Of all the questions that people are asked after they return from vacation, “Where’d you go?” and “What did you do?” are probably the most prevalent. Last month, Jeannine and I took a vacation to celebrate our 18th anniversary, and one of the highlights was camping over the trip’s last couple of days. I know camping isn’t everyone’s cup of tea but we love it, and since we hadn’t camped for several years, it was wonderful to get reacquainted with one of our favorite hobbies.
We remembered pretty well what to pack, how to set up the tent, and how to build and cook over a campfire, but we were a little rusty on some other parts. For example, we forgot to take a lantern, so we had to rely on our cellphone flashlights for light once the campfire had died down. Overall, it was a great trip that gave us the chance to experience some sensations that we can’t always have in our “normal” lives. Experiences like: feeling grateful for a cooling breeze rather than air conditioning, relishing a simple meal cooked over a fire, delighting in the symphony of sounds that come from birds, bugs and leaves, and luxuriating in the deep peace of simply sitting and watching a river roll by. Thoreau talked about the best way to live as “living life close to the bone.” I’ve always loved that sentiment and find value in paring back experiences to their essence. Camping does that for me; it helps me “get out of my head” and experience life more bodily than usual. Close to the bone. At the basic grounding points. Water. Shelter. Warmth. Food. I suppose it is a commentary on the amount of privilege I enjoy that I rarely have to work for these essentials. Having to work for them, even in paltry ways (carrying bottles of water, pitching tents, building fires, preparing food) shakes me awake from taking them for granted, inspires gratitude for them, and nurtures compassion for those who have to work hard daily to enjoy these necessities.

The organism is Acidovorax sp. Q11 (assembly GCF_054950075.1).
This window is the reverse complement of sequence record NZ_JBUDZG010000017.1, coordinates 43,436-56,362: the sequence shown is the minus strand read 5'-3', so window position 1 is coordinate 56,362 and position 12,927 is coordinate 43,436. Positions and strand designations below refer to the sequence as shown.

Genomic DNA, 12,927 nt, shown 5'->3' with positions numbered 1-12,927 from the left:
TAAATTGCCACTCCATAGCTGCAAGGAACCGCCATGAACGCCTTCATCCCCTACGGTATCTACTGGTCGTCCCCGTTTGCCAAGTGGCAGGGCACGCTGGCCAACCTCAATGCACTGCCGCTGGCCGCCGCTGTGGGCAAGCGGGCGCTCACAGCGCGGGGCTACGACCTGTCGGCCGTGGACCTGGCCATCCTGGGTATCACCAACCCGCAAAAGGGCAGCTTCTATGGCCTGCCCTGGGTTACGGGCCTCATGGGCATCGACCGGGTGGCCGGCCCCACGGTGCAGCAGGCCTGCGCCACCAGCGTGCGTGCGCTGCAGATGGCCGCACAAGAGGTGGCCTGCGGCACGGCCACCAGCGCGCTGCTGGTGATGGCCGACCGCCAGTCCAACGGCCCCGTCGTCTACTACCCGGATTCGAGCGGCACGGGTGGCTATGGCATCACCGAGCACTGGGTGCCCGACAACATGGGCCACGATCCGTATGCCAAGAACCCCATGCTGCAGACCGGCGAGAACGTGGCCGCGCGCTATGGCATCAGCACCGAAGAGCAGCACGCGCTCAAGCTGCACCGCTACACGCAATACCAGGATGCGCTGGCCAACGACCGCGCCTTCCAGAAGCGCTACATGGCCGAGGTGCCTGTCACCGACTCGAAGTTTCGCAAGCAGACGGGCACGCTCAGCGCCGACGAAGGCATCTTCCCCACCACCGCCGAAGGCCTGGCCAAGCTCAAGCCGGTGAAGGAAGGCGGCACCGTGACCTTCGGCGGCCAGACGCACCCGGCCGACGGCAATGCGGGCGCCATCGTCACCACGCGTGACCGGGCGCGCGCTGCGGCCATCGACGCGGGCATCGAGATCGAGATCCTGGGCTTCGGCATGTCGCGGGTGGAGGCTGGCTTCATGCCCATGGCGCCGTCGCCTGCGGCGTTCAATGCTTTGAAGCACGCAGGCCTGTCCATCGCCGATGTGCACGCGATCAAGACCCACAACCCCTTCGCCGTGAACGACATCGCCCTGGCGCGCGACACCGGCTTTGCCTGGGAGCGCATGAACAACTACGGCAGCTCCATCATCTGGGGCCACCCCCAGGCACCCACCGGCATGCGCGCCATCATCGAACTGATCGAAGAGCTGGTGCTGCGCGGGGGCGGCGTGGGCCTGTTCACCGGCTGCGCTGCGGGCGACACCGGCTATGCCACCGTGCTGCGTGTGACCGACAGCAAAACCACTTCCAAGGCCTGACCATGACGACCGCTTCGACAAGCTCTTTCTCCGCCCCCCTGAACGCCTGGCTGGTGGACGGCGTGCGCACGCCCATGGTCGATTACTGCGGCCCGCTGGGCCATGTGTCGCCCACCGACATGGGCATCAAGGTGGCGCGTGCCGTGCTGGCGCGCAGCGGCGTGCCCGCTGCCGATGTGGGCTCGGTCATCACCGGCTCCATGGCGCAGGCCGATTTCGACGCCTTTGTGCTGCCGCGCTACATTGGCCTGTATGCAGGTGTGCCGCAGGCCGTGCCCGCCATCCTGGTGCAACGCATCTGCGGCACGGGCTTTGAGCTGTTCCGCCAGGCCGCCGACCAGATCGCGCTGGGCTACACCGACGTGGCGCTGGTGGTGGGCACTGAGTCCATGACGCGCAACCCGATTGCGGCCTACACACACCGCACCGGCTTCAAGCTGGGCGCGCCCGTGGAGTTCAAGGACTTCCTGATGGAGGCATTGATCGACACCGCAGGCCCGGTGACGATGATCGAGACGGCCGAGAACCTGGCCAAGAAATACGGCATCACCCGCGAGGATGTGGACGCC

Camping also reminds me of temporariness. Even in a place like a state park (we camped at Harmonie State Park near New Harmony, IN) the campsite looks untouched when we arrive. Then, light and laughter, relaxation and fun, cooking and all the things that make up living will happen there. And before we leave we make sure it looks untouched for the next people. We have to enjoy the time we have there because once we break camp, re-packing the car and scattering the ashes of our last fire, we won’t have any more time to enjoy that place. We’re not permanent residents but travelers, sojourners. Like a mosquito that gets inside the tent, we’re here for a while, we make our mark, and then we move on. I’m sure there’s a sermon about life in there somewhere.
If you’ve read this far, please let me know at email@example.com if you love camping or hate it and why. What’s your favorite thing to cook over a campfire? Are you planning any camping trips for the next couple of years? I’d love to hear from you!